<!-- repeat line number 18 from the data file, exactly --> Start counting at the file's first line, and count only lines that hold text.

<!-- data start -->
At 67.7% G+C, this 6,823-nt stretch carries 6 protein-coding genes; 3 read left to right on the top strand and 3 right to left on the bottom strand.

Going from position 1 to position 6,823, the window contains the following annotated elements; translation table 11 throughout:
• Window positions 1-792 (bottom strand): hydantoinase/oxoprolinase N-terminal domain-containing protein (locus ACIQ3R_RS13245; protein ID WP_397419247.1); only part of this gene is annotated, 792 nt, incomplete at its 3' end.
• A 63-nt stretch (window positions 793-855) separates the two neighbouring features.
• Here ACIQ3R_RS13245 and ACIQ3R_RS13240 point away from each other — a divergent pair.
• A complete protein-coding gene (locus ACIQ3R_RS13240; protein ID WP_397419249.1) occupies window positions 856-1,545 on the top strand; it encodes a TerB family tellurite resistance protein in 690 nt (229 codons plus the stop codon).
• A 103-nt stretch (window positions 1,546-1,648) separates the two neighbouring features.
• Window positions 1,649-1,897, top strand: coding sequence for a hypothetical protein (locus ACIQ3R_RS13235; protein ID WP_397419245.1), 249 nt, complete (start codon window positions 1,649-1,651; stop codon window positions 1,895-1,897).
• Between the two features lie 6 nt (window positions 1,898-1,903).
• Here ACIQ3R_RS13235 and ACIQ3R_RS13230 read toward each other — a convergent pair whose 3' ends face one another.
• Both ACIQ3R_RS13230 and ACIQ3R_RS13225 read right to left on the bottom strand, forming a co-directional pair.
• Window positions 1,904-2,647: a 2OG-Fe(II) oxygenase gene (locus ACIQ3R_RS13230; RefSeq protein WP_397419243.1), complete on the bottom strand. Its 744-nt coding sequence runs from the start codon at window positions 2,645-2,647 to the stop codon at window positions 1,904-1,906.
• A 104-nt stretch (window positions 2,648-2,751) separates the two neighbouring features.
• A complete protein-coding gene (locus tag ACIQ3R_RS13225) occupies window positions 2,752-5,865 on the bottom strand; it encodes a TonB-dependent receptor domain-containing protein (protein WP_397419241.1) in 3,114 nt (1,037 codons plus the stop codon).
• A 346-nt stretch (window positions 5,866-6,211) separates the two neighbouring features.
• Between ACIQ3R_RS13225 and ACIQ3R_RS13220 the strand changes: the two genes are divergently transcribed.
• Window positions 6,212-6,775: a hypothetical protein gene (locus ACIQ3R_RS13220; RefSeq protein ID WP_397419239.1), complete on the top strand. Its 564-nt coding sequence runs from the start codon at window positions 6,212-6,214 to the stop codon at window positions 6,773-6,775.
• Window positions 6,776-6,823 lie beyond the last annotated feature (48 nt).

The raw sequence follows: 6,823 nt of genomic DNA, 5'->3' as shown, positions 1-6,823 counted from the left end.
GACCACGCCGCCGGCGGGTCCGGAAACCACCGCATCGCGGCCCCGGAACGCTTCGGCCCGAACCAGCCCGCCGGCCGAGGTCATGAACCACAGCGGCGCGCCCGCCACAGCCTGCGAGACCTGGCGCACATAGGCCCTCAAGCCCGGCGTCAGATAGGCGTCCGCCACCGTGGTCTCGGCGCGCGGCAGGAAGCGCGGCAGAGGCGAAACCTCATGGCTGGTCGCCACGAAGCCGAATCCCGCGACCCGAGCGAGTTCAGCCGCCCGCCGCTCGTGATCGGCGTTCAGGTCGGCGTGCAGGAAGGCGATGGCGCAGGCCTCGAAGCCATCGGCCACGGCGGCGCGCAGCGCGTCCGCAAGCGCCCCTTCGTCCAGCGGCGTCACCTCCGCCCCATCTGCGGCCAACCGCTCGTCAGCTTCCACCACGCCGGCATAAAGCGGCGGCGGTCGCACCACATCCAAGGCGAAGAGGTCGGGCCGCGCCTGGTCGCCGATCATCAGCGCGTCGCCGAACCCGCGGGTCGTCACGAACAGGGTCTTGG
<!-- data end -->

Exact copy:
• Window positions 6,776-6,823 lie beyond the last annotated feature (48 nt).